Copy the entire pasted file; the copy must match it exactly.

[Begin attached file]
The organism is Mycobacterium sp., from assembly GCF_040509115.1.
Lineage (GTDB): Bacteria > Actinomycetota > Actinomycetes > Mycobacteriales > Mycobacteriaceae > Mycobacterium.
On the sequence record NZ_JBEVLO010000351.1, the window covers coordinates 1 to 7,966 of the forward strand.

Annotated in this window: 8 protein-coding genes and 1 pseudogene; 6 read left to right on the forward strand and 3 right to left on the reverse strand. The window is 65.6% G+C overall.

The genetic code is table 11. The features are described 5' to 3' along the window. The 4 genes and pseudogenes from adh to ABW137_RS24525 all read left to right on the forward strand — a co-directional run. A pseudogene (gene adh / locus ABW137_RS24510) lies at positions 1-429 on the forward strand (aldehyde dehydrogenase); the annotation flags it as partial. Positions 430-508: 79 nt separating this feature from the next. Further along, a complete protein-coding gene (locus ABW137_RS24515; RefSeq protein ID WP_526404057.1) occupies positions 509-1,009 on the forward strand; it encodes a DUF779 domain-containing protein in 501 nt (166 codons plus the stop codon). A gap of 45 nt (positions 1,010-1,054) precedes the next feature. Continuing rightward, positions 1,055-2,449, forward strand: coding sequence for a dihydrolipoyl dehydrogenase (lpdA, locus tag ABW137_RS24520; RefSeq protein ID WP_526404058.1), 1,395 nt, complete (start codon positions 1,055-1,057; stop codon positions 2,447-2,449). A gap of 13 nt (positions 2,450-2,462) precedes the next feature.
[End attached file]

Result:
The organism is Mycobacterium sp., from assembly GCF_040509115.1.
Lineage (GTDB): Bacteria > Actinomycetota > Actinomycetes > Mycobacteriales > Mycobacteriaceae > Mycobacterium.
On the sequence record NZ_JBEVLO010000351.1, the window covers coordinates 1 to 7,966 of the forward strand.

Annotated in this window: 8 protein-coding genes and 1 pseudogene; 6 read left to right on the forward strand and 3 right to left on the reverse strand. The window is 65.6% G+C overall.

The genetic code is table 11. The features are described 5' to 3' along the window. The 4 genes and pseudogenes from adh to ABW137_RS24525 all read left to right on the forward strand — a co-directional run. A pseudogene (gene adh / locus ABW137_RS24510) lies at positions 1-429 on the forward strand (aldehyde dehydrogenase); the annotation flags it as partial. Positions 430-508: 79 nt separating this feature from the next. Further along, a complete protein-coding gene (locus ABW137_RS24515; RefSeq protein ID WP_526404057.1) occupies positions 509-1,009 on the forward strand; it encodes a DUF779 domain-containing protein in 501 nt (166 codons plus the stop codon). A gap of 45 nt (positions 1,010-1,054) precedes the next feature. Continuing rightward, positions 1,055-2,449, forward strand: coding sequence for a dihydrolipoyl dehydrogenase (lpdA, locus tag ABW137_RS24520; RefSeq protein ID WP_526404058.1), 1,395 nt, complete (start codon positions 1,055-1,057; stop codon positions 2,447-2,449). A gap of 13 nt (positions 2,450-2,462) precedes the next feature.